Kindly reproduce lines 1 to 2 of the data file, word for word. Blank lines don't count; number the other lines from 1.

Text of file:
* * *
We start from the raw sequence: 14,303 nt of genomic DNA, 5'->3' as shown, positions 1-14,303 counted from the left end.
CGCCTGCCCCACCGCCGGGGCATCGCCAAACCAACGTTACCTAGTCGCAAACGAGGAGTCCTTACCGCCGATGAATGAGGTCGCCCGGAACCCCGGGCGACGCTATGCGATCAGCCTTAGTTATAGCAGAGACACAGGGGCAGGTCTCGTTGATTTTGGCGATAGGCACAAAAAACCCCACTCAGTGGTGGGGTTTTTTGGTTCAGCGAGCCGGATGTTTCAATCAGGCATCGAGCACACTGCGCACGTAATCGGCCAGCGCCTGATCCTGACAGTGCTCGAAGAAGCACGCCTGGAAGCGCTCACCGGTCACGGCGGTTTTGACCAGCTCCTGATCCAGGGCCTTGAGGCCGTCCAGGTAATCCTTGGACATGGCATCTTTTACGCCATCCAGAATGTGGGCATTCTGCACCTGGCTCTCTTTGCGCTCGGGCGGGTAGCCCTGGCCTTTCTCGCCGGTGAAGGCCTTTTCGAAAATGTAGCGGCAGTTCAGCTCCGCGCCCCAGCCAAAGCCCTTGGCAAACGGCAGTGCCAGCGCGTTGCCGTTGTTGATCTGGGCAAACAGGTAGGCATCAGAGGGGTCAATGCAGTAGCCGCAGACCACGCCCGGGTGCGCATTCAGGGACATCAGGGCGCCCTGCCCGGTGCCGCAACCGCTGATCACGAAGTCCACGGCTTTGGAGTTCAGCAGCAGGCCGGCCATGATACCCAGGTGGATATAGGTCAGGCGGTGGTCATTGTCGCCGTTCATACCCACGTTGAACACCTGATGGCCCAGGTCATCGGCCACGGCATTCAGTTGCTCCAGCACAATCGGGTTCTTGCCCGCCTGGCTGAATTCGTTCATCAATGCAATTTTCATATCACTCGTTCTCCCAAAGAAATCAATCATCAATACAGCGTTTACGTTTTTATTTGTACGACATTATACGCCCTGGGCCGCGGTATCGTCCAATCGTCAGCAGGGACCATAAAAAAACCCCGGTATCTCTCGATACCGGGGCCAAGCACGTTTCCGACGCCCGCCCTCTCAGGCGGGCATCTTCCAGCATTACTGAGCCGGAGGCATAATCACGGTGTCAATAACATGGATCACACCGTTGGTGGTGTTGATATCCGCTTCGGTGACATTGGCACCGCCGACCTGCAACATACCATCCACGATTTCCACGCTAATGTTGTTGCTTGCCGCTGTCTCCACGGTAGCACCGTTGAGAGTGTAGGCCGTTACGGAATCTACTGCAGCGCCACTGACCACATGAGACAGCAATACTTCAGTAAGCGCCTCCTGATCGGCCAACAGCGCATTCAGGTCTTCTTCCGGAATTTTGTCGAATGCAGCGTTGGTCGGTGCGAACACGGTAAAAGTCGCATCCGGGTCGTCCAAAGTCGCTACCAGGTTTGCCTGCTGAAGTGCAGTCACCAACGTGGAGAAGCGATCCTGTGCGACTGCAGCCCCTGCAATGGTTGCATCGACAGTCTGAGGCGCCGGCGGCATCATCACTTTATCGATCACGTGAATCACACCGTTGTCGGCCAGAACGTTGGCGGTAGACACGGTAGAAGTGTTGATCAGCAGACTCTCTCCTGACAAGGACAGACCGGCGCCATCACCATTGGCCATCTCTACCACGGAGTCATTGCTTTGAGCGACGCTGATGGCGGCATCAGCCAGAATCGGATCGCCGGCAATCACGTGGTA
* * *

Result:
We start from the raw sequence: 14,303 nt of genomic DNA, 5'->3' as shown, positions 1-14,303 counted from the left end.
CGCCTGCCCCACCGCCGGGGCATCGCCAAACCAACGTTACCTAGTCGCAAACGAGGAGTCCTTACCGCCGATGAATGAGGTCGCCCGGAACCCCGGGCGACGCTATGCGATCAGCCTTAGTTATAGCAGAGACACAGGGGCAGGTCTCGTTGATTTTGGCGATAGGCACAAAAAACCCCACTCAGTGGTGGGGTTTTTTGGTTCAGCGAGCCGGATGTTTCAATCAGGCATCGAGCACACTGCGCACGTAATCGGCCAGCGCCTGATCCTGACAGTGCTCGAAGAAGCACGCCTGGAAGCGCTCACCGGTCACGGCGGTTTTGACCAGCTCCTGATCCAGGGCCTTGAGGCCGTCCAGGTAATCCTTGGACATGGCATCTTTTACGCCATCCAGAATGTGGGCATTCTGCACCTGGCTCTCTTTGCGCTCGGGCGGGTAGCCCTGGCCTTTCTCGCCGGTGAAGGCCTTTTCGAAAATGTAGCGGCAGTTCAGCTCCGCGCCCCAGCCAAAGCCCTTGGCAAACGGCAGTGCCAGCGCGTTGCCGTTGTTGATCTGGGCAAACAGGTAGGCATCAGAGGGGTCAATGCAGTAGCCGCAGACCACGCCCGGGTGCGCATTCAGGGACATCAGGGCGCCCTGCCCGGTGCCGCAACCGCTGATCACGAAGTCCACGGCTTTGGAGTTCAGCAGCAGGCCGGCCATGATACCCAGGTGGATATAGGTCAGGCGGTGGTCATTGTCGCCGTTCATACCCACGTTGAACACCTGATGGCCCAGGTCATCGGCCACGGCATTCAGTTGCTCCAGCACAATCGGGTTCTTGCCCGCCTGGCTGAATTCGTTCATCAATGCAATTTTCATATCACTCGTTCTCCCAAAGAAATCAATCATCAATACAGCGTTTACGTTTTTATTTGTACGACATTATACGCCCTGGGCCGCGGTATCGTCCAATCGTCAGCAGGGACCATAAAAAAACCCCGGTATCTCTCGATACCGGGGCCAAGCACGTTTCCGACGCCCGCCCTCTCAGGCGGGCATCTTCCAGCATTACTGAGCCGGAGGCATAATCACGGTGTCAATAACATGGATCACACCGTTGGTGGTGTTGATATCCGCTTCGGTGACATTGGCACCGCCGACCTGCAACATACCATCCACGATTTCCACGCTAATGTTGTTGCTTGCCGCTGTCTCCACGGTAGCACCGTTGAGAGTGTAGGCCGTTACGGAATCTACTGCAGCGCCACTGACCACATGAGACAGCAATACTTCAGTAAGCGCCTCCTGATCGGCCAACAGCGCATTCAGGTCTTCTTCCGGAATTTTGTCGAATGCAGCGTTGGTCGGTGCGAACACGGTAAAAGTCGCATCCGGGTCGTCCAAAGTCGCTACCAGGTTTGCCTGCTGAAGTGCAGTCACCAACGTGGAGAAGCGATCCTGTGCGACTGCAGCCCCTGCAATGGTTGCATCGACAGTCTGAGGCGCCGGCGGCATCATCACTTTATCGATCACGTGAATCACACCGTTGTCGGCCAGAACGTTGGCGGTAGACACGGTAGAAGTGTTGATCAGCAGACTCTCTCCTGACAAGGACAGACCGGCGCCATCACCATTGGCCATCTCTACCACGGAGTCATTGCTTTGAGCGACGCTGATGGCGGCATCAGCCAGAATCGGATCGCCGGCAATCACGTGGTA